Collected from the archives of downtown’s Julia Ideson Library, these images trace the history of this facility back to the 19th and early 20th century economic arteries that gave rise to Houston’s prosperity.
The web of Bayous that stretch across the greater Houston area were crucial trade routes for goods moving down the Mississippi River to the port facilities of Galveston. These natural trade routes were then complemented by an expanding network of rail lines which established Houston as one of it’s primary junctions in the South.
Rail and bayou came together at what is today the grounds of POST Houston. In the mid 1800s, these lands served as the Texas Central Railway’s main station in downtown. In 1886, Houston’s Grand Central Station, a hub for both passenger and rail freight, was established where you stand.
In 1900, one of the worst natural disasters ever suffered in the US struck Galveston. The devastating Great Galveston Hurricane resulted in many people moving from Galveston to Houston, greatly increasing the city’s population. This growth necessitated the US Postal Service upgrade its facilities, and Houston’s Grand Central Station was the natural location for its new headquarters (completed in 1937 and now occupied by 713 Music Hall in the building’s east wing).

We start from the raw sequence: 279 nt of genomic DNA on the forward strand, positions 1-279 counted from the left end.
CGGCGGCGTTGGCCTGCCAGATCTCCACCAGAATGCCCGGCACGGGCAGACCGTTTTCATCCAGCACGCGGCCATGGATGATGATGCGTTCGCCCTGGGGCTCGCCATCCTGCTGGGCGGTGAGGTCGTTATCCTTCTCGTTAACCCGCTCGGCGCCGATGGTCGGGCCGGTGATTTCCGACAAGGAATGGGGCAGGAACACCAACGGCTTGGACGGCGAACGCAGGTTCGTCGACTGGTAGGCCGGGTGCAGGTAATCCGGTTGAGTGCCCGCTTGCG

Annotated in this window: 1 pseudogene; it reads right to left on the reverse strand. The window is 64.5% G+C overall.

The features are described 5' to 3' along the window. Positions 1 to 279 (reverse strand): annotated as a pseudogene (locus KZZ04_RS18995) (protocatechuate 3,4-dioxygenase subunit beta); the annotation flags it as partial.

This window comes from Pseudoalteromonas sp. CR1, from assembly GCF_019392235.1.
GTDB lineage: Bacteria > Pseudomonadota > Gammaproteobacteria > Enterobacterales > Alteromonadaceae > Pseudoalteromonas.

The USPS and Houston’s Grand Central Station operated side by side until the 1950s, when Houston’s growth necessitated that USPS grow again. This time, the entire train facility was swallowed by the new mega mail complex which was done in a modernist style by Wilson, Morris, Crain & Anderson, the same architects that designed the Astrodome.
In 1984, twenty two years after its opening, the Post Office was renamed in honor of Barbara Jordan, the South’s first female African American legislator elected to the US Congress. A Fifth Ward native and civil rights icon, Barbara Jordan was passionate about public service and representing Houston. The inimitable orator stood at the public plaza and delivered these words: “I belong to you. You know me and if you want to honor me that is the highest tribute.”